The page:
She said its experience of Covid had been “similar but different” because it had set up a scheme for a wider group of patients that could be monitored by primary care. “We are supporting around 90 people per day, people on pulse oximetry and people who can tell us how they are, via a platform for nurse contact,” she said.

“It has made a huge difference to patients.” Hayward said she would be “keen” to exchange experiences with Liverpool and suggested that one of the roles of an organisation like NHSX should be to swap approaches and lessons learned.

In the meantime, she said Hampshire and the Isle of Wight had seen two further digital developments during the pandemic. The first is a rapid move to online appointments, with as many as 60-70% of GP consultations being conducted over the telephone or, much less frequently, video link.

The second is “real progress” on supporting patients with long-term conditions, using the My Medical Record platform developed by University Hospitals Southampton NHS Foundation Trust.

My Medical Record enables patients to track test results, receive advice, and communicate with their clinical teams and each other, and Hayward said it has huge potential in a county that not only needs to support patients on the Isle of Wight but as far away as the Falkland Islands.

Build platforms, plan for the future

These experiences also resonated with Lisa Hollins, the director of innovation at NHSX. She assured Hayward that the agency is not only looking to spread lessons learned, but to draw up some general principles for healthcare economies to follow.

One of these principles is that areas shouldn’t allow platforms and apps to proliferate; they should, instead, look for a platform that can manage IDs and logins. “We need to start with infrastructure,” she said. “We do not want to have lots of apps asking for different information. We want platforms that everybody can link to.”

Hollins added that another principle was platforms should be able to use the proliferation of “small devices” individuals have been buying for themselves over the past year – not just pulse oximeters, but digital thermometers and blood pressure monitors.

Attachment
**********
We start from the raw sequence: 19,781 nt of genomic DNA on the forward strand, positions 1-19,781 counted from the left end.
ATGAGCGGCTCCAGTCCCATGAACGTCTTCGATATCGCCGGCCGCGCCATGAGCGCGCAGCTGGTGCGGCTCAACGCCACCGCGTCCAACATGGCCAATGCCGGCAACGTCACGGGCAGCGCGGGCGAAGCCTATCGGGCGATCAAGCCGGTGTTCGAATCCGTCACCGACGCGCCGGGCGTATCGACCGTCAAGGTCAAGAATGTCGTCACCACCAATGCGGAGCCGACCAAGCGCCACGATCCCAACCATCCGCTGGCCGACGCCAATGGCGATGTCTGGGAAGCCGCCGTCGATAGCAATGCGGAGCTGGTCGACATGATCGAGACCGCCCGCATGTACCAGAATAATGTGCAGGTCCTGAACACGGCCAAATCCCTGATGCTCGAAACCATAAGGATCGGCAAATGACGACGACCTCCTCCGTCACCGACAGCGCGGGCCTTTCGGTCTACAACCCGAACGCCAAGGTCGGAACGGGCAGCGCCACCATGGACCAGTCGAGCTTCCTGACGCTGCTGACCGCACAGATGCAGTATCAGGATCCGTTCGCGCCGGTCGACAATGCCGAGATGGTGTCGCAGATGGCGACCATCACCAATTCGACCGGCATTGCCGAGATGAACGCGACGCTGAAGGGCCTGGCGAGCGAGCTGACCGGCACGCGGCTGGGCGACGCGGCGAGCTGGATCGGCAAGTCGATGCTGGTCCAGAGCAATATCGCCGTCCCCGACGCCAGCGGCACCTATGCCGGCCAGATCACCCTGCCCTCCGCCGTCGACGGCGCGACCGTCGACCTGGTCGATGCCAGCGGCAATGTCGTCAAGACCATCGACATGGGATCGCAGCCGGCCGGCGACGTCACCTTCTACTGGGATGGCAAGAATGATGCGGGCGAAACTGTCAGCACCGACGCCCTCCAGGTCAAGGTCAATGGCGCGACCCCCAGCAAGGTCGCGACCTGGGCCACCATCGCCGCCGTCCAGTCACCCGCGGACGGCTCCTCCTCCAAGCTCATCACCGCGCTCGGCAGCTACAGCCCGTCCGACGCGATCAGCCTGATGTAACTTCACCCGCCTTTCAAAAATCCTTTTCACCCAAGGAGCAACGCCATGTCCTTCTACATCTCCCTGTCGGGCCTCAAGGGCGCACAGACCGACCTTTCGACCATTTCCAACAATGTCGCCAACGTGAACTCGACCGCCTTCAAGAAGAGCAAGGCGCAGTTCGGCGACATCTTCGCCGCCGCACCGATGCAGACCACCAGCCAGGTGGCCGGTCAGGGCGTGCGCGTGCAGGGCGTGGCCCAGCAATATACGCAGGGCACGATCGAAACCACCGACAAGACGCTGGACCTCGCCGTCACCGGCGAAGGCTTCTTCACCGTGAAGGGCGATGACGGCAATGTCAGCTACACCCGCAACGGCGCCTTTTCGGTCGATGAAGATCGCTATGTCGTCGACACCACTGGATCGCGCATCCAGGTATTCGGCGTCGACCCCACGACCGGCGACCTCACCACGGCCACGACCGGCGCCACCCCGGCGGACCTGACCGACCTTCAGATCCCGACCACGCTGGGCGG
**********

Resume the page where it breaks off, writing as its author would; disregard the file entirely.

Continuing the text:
Orion Health is already a long way down the line when it comes to addressing these issues. At the heart of the company’s approach is the Amadeus health data platform, which sits under its shared care record, team working and care co-ordination products, analysis platform and patient portal.

Health and care organisations can use the portal to give patients access to information about their care and to access stand-alone products for engagement and remote monitoring. At the same time, Orion Health is developing the Engage Platform to make it easier to authenticate clinicians and patients using external access management solutions, including the NHS Identity Service and NHS Login, and to link to third party apps.

Integration and Innovation for the future

At the HSJ conference product director Nicole Allan focused on how a customer, Quebec, is using the Orion Health remote patient management platform. This enables clinicians to draw up a treatment plan with patients and monitor their progress.

“The information provided to the care team depends on what point on the journey they are on,” she said. “The system can also be accessed across primary and secondary care, so everyone can see and access the plans and they are not constantly asking patients to repeat information.”

Allan said that during the pandemic Orion Health customers have looked to expand their systems. Some have started by looking, like Liverpool, to add video conferencing enabling clinicians to hold virtual meetings with each other and with patients and family, while others are looking to make creative use of new data.

As Allan said: “Telehealth has been around for a long time.” What is new is that its potential has been given prominence by the Covid-19 pandemic and the need to support older populations living with a greater incidence of long-term conditions.

Allan described a project to apply AI to epilepsy data, with a view to sending an alert to patients on the threshold of an attack, so they can “move into a safe location, or make sure they have somebody with them.”

It sounds futuristic, but as the HSJ conference showed, much can be achieved by healthcare economies. It takes digital technology and a secure data platform to support a shared care system, creating the foundation for the future of integration and innovation.